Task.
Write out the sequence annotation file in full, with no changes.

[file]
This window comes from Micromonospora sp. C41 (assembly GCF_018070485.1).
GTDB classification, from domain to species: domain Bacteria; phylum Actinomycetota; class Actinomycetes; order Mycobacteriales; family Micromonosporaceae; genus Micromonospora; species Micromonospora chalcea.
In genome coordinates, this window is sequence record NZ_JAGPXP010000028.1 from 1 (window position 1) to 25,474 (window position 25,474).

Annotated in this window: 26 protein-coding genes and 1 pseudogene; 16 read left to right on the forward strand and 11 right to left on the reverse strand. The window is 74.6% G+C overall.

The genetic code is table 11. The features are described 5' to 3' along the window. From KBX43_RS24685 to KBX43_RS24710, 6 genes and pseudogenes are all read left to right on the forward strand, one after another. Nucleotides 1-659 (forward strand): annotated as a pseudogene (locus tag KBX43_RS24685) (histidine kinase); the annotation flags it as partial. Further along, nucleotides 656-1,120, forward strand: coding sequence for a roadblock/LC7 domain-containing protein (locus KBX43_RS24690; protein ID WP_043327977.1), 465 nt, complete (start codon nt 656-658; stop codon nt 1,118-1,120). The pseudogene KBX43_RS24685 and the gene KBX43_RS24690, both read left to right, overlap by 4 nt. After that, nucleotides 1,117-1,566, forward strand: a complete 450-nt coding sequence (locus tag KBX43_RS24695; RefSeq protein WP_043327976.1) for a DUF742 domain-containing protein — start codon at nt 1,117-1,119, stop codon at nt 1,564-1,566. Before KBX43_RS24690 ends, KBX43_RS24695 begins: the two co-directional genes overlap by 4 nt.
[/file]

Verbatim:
This window comes from Micromonospora sp. C41 (assembly GCF_018070485.1).
GTDB classification, from domain to species: domain Bacteria; phylum Actinomycetota; class Actinomycetes; order Mycobacteriales; family Micromonosporaceae; genus Micromonospora; species Micromonospora chalcea.
In genome coordinates, this window is sequence record NZ_JAGPXP010000028.1 from 1 (window position 1) to 25,474 (window position 25,474).

Annotated in this window: 26 protein-coding genes and 1 pseudogene; 16 read left to right on the forward strand and 11 right to left on the reverse strand. The window is 74.6% G+C overall.

The genetic code is table 11. The features are described 5' to 3' along the window. From KBX43_RS24685 to KBX43_RS24710, 6 genes and pseudogenes are all read left to right on the forward strand, one after another. Nucleotides 1-659 (forward strand): annotated as a pseudogene (locus tag KBX43_RS24685) (histidine kinase); the annotation flags it as partial. Further along, nucleotides 656-1,120, forward strand: coding sequence for a roadblock/LC7 domain-containing protein (locus KBX43_RS24690; protein ID WP_043327977.1), 465 nt, complete (start codon nt 656-658; stop codon nt 1,118-1,120). The pseudogene KBX43_RS24685 and the gene KBX43_RS24690, both read left to right, overlap by 4 nt. After that, nucleotides 1,117-1,566, forward strand: a complete 450-nt coding sequence (locus tag KBX43_RS24695; RefSeq protein WP_043327976.1) for a DUF742 domain-containing protein — start codon at nt 1,117-1,119, stop codon at nt 1,564-1,566. Before KBX43_RS24690 ends, KBX43_RS24695 begins: the two co-directional genes overlap by 4 nt.